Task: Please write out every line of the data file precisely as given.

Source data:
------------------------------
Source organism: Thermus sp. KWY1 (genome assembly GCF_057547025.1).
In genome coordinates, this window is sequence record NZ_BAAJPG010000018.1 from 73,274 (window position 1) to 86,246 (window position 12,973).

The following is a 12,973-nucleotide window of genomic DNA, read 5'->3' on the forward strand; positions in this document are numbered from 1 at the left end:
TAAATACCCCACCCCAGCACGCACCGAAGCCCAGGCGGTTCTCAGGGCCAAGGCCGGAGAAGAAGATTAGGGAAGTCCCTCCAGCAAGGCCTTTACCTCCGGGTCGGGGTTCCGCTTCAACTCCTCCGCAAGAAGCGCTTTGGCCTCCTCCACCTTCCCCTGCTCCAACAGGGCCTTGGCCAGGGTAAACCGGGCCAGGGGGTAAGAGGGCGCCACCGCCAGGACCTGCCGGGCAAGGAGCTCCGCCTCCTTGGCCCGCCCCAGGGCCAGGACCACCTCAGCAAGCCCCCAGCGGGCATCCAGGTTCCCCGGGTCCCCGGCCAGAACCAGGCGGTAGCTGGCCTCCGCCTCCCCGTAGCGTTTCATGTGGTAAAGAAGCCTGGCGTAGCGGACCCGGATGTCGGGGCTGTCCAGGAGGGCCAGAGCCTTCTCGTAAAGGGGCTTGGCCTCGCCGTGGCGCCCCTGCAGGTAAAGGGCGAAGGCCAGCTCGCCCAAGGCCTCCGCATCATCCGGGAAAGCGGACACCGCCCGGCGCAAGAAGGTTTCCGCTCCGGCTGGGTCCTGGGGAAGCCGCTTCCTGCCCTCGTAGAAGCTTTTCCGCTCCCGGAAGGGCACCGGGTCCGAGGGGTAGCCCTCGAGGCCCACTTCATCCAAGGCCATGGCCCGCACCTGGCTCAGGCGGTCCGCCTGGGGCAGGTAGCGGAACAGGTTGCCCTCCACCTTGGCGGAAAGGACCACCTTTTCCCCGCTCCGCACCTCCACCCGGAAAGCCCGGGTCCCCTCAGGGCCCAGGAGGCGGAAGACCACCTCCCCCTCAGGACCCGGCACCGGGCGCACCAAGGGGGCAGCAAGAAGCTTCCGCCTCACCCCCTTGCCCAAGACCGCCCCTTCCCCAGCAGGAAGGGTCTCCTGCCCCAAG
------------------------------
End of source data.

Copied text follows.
Source organism: Thermus sp. KWY1 (genome assembly GCF_057547025.1).
In genome coordinates, this window is sequence record NZ_BAAJPG010000018.1 from 73,274 (window position 1) to 86,246 (window position 12,973).

The following is a 12,973-nucleotide window of genomic DNA, read 5'->3' on the forward strand; positions in this document are numbered from 1 at the left end:
TAAATACCCCACCCCAGCACGCACCGAAGCCCAGGCGGTTCTCAGGGCCAAGGCCGGAGAAGAAGATTAGGGAAGTCCCTCCAGCAAGGCCTTTACCTCCGGGTCGGGGTTCCGCTTCAACTCCTCCGCAAGAAGCGCTTTGGCCTCCTCCACCTTCCCCTGCTCCAACAGGGCCTTGGCCAGGGTAAACCGGGCCAGGGGGTAAGAGGGCGCCACCGCCAGGACCTGCCGGGCAAGGAGCTCCGCCTCCTTGGCCCGCCCCAGGGCCAGGACCACCTCAGCAAGCCCCCAGCGGGCATCCAGGTTCCCCGGGTCCCCGGCCAGAACCAGGCGGTAGCTGGCCTCCGCCTCCCCGTAGCGTTTCATGTGGTAAAGAAGCCTGGCGTAGCGGACCCGGATGTCGGGGCTGTCCAGGAGGGCCAGAGCCTTCTCGTAAAGGGGCTTGGCCTCGCCGTGGCGCCCCTGCAGGTAAAGGGCGAAGGCCAGCTCGCCCAAGGCCTCCGCATCATCCGGGAAAGCGGACACCGCCCGGCGCAAGAAGGTTTCCGCTCCGGCTGGGTCCTGGGGAAGCCGCTTCCTGCCCTCGTAGAAGCTTTTCCGCTCCCGGAAGGGCACCGGGTCCGAGGGGTAGCCCTCGAGGCCCACTTCATCCAAGGCCATGGCCCGCACCTGGCTCAGGCGGTCCGCCTGGGGCAGGTAGCGGAACAGGTTGCCCTCCACCTTGGCGGAAAGGACCACCTTTTCCCCGCTCCGCACCTCCACCCGGAAAGCCCGGGTCCCCTCAGGGCCCAGGAGGCGGAAGACCACCTCCCCCTCAGGACCCGGCACCGGGCGCACCAAGGGGGCAGCAAGAAGCTTCCGCCTCACCCCCTTGCCCAAGACCGCCCCTTCCCCAGCAGGAAGGGTCTCCTGCCCCAAG